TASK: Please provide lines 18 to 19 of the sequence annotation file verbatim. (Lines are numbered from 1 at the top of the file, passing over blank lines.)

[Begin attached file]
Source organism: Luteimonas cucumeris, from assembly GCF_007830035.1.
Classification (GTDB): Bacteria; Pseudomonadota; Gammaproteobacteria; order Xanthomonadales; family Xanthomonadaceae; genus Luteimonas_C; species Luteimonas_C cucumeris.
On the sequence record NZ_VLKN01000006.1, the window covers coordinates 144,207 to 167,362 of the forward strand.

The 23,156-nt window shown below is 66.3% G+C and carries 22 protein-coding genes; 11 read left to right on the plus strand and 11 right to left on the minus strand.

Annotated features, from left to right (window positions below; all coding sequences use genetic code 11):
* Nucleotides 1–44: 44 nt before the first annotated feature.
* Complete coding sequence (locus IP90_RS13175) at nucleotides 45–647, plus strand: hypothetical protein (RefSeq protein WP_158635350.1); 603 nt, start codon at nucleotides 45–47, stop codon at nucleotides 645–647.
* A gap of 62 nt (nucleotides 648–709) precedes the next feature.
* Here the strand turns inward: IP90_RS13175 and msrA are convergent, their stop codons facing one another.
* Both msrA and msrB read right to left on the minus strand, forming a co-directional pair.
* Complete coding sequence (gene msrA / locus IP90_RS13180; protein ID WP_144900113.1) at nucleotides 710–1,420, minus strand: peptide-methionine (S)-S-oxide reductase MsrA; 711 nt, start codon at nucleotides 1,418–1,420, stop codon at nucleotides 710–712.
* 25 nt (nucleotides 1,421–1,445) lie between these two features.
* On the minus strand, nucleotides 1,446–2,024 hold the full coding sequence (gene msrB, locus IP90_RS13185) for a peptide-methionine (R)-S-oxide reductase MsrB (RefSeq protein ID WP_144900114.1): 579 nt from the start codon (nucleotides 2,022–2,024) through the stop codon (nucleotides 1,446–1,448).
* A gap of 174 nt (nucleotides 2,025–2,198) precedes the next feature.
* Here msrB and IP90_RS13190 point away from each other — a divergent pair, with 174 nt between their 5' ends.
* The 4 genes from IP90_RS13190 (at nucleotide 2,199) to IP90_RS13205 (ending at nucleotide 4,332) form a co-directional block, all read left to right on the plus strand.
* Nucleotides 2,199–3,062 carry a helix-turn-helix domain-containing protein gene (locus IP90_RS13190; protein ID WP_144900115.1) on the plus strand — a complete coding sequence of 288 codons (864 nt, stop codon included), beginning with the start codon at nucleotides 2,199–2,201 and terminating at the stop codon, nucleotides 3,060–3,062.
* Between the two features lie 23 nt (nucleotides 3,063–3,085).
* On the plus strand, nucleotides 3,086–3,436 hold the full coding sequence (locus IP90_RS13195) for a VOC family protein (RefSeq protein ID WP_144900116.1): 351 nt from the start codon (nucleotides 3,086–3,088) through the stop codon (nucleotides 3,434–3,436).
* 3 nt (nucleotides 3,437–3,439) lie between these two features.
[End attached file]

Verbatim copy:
* Between the two features lie 23 nt (nucleotides 3,063–3,085).
* On the plus strand, nucleotides 3,086–3,436 hold the full coding sequence (locus IP90_RS13195) for a VOC family protein (RefSeq protein ID WP_144900116.1): 351 nt from the start codon (nucleotides 3,086–3,088) through the stop codon (nucleotides 3,434–3,436).